About our staff
Dr Bethan Fisk
BA, MA, PhD
Leverhulme Trust Early Career Research Fellow
Affiliated research centres
I am a historian of colonial Latin America, the Caribbean, and the Atlantic world and a Leverhulme Early Career Fellow. My PhD in History is from the University of Toronto, where I was a Natalie Zemon Davis Fellow, and have a BA in Historical Studies and an MA in Early Modern and Medieval History from the University of Bristol. Before coming to Edinburgh, I was a Teaching Fellow in Caribbean History at the University of Leeds from 2018 to 2020.
Summary of research interestsPlaces:
- Latin America
- Material Culture
- Early Modern
- Eighteenth Century
I specialise in the history of Afro-Latin America and the African diaspora, with a focus on race, gender, and religion in Colombia and the Caribbean.
Current research activities
I am currently working on a book manuscript, Between Waters and Forests: Black Religions in Eighteenth-Century Colombia, the first full-length study on African-descended religion in New Granada. With a focus on gender, materiality, and labour, this research illustrates how place was central to the formation of African-descended religions in New Granada, a colony where the Black Atlantic and the Pacific uniquely intersected. Between Waters and Forests examines the religions of African-descended persons who were inscribed in the Spanish colonial archive as negro/a (black), mulato/a (of black and European ancestry), and zambo/a (black and indigenous ancestry), rewriting the history of early modern New Granada as transculturally diasporic.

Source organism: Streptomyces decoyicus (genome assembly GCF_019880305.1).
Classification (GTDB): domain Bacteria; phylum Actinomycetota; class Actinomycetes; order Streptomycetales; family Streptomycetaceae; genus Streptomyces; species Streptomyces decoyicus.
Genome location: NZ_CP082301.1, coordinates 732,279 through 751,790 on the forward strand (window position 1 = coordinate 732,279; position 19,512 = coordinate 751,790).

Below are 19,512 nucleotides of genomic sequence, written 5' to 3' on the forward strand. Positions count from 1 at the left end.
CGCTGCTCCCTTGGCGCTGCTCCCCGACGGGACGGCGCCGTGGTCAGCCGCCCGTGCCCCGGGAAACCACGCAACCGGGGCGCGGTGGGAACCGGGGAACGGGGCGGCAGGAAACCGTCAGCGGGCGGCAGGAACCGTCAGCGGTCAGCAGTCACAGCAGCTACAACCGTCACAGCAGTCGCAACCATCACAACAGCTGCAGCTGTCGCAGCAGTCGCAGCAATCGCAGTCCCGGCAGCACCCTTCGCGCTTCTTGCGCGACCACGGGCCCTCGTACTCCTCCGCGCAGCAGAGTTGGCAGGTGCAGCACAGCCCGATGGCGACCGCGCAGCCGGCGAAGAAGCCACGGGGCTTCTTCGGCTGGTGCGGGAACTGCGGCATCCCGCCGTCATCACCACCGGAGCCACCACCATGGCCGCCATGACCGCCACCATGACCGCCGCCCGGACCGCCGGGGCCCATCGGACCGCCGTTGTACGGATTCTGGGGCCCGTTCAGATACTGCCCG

My second book project, Transimperial Blackness: Slavery and Freedom in Jamaica and New Granada, explores the interconnected political and cultural histories of people of African descent in Jamaica and the Viceroyalty of New Granada during the eighteenth century. Jamaica and Colombia, rarely considered together yet just 500 miles apart (approximately the distance from Aberdeen to London), have shared histories of the slave trade and black freedom. The vast majority of enslaved people brought to the Colombian Caribbean port of Cartagena de Indias in the 1700s came through the British asientos (the Spanish slave trade contract system) and the majority of captives arrived from or through Jamaica. Transimperial Blackness examines the shared histories of black communities in Jamaica and New Granada, recasting understandings of the slave trade, inter-Caribbean and intra-American mobilities, and the Black Atlantic.
"Black knowledge on the move: African diasporic healing in Caribbean and Pacific New Granada," (October 2020) Atlantic Studies https://doi.org/10.1080/14788810.2020.1839282
“The Island Where We Were Born,” (May 2019) Transition: The Magazine of Africa and the Diaspora, no. 127: “Afro-Latin America Rising,” https://muse.jhu.edu/article/723842